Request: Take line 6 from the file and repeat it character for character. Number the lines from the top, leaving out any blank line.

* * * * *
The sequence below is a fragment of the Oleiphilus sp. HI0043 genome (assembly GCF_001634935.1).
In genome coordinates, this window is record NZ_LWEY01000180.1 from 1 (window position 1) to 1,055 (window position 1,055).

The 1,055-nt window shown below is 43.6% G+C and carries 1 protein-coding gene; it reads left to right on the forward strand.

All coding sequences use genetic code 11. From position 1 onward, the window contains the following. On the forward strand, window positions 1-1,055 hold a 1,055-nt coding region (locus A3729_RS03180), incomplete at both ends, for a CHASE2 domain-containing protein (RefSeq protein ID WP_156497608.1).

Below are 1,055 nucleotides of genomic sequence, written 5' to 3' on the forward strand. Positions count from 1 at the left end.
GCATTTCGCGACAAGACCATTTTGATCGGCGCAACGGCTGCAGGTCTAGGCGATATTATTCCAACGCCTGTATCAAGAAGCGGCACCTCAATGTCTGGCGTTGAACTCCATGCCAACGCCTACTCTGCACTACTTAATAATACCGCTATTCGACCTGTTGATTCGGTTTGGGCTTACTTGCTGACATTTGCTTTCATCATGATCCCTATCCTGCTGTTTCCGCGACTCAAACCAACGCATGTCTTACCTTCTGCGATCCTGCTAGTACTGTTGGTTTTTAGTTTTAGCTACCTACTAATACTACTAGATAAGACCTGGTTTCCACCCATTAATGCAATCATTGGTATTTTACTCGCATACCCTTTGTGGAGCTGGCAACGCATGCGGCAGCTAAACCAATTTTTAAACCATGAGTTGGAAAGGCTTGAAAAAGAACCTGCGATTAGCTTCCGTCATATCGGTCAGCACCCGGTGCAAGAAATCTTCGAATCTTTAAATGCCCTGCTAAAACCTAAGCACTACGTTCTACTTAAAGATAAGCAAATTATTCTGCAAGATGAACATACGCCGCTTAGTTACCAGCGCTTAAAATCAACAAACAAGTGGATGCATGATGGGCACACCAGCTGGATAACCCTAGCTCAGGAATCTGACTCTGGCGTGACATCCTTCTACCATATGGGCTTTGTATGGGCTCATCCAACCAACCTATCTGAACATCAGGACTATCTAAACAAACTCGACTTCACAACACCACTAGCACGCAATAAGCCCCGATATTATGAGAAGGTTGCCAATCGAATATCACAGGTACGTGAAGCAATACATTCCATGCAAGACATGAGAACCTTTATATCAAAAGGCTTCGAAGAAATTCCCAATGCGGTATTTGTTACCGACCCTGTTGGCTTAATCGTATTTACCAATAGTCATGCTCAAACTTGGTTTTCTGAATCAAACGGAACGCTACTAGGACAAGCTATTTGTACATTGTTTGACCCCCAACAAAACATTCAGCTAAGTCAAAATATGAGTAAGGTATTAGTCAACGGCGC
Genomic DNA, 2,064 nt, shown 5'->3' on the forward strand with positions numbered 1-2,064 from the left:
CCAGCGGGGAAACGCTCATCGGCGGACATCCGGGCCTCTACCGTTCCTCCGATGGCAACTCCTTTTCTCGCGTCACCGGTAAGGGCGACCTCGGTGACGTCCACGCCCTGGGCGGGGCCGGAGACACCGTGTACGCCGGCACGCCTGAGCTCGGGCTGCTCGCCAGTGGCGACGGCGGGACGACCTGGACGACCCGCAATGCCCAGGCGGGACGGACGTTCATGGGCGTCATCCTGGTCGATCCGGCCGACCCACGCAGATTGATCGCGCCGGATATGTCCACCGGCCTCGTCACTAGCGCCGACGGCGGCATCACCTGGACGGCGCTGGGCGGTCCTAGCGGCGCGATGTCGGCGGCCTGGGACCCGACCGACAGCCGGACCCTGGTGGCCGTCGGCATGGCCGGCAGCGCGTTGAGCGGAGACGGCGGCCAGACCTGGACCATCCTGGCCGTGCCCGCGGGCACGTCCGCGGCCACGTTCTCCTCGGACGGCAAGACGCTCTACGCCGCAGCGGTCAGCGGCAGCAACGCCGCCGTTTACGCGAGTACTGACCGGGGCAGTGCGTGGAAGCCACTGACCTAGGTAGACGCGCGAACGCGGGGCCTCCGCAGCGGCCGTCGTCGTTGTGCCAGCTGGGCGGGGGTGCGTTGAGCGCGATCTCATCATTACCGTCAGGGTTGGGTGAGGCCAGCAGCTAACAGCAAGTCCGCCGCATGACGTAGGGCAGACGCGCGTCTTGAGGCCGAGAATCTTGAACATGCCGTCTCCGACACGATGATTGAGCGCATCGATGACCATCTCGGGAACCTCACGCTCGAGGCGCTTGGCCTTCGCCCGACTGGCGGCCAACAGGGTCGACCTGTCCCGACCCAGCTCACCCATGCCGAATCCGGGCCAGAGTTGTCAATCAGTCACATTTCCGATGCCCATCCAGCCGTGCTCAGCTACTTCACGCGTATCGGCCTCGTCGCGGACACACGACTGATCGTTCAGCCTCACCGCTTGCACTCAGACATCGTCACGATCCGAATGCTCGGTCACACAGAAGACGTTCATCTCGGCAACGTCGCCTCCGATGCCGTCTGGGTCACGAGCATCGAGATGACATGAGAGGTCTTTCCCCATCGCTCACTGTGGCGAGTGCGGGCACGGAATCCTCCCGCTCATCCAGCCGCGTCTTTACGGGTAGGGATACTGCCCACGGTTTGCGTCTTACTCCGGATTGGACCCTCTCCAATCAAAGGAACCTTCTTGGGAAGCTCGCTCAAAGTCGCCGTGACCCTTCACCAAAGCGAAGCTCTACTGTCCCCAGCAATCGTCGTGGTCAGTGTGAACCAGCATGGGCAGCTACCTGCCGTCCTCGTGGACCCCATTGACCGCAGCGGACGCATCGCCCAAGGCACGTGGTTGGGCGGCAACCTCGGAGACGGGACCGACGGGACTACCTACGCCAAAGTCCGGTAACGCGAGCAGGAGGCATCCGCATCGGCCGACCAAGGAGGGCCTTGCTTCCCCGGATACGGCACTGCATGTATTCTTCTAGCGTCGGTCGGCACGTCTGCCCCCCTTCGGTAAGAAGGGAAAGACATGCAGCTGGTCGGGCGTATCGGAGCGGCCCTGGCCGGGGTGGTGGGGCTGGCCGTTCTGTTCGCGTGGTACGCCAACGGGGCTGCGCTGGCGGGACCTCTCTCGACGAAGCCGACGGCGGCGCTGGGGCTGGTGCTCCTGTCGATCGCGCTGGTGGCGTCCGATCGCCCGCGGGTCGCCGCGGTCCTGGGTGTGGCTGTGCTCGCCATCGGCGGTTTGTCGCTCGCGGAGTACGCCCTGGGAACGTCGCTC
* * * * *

GCATTTCGCGACAAGACCATTTTGATCGGCGCAACGGCTGCAGGTCTAGGCGATATTATTCCAACGCCTGTATCAAGAAGCGGCACCTCAATGTCTGGCGTTGAACTCCATGCCAACGCCTACTCTGCACTACTTAATAATACCGCTATTCGACCTGTTGATTCGGTTTGGGCTTACTTGCTGACATTTGCTTTCATCATGATCCCTATCCTGCTGTTTCCGCGACTCAAACCAACGCATGTCTTACCTTCTGCGATCCTGCTAGTACTGTTGGTTTTTAGTTTTAGCTACCTACTAATACTACTAGATAAGACCTGGTTTCCACCCATTAATGCAATCATTGGTATTTTACTCGCATACCCTTTGTGGAGCTGGCAACGCATGCGGCAGCTAAACCAATTTTTAAACCATGAGTTGGAAAGGCTTGAAAAAGAACCTGCGATTAGCTTCCGTCATATCGGTCAGCACCCGGTGCAAGAAATCTTCGAATCTTTAAATGCCCTGCTAAAACCTAAGCACTACGTTCTACTTAAAGATAAGCAAATTATTCTGCAAGATGAACATACGCCGCTTAGTTACCAGCGCTTAAAATCAACAAACAAGTGGATGCATGATGGGCACACCAGCTGGATAACCCTAGCTCAGGAATCTGACTCTGGCGTGACATCCTTCTACCATATGGGCTTTGTATGGGCTCATCCAACCAACCTATCTGAACATCAGGACTATCTAAACAAACTCGACTTCACAACACCACTAGCACGCAATAAGCCCCGATATTATGAGAAGGTTGCCAATCGAATATCACAGGTACGTGAAGCAATACATTCCATGCAAGACATGAGAACCTTTATATCAAAAGGCTTCGAAGAAATTCCCAATGCGGTATTTGTTACCGACCCTGTTGGCTTAATCGTATTTACCAATAGTCATGCTCAAACTTGGTTTTCTGAATCAAACGGAACGCTACTAGGACAAGCTATTTGTACATTGTTTGACCCCCAACAAAACATTCAGCTAAGTCAAAATATGAGTAAGGTATTAGTCAACGGCGC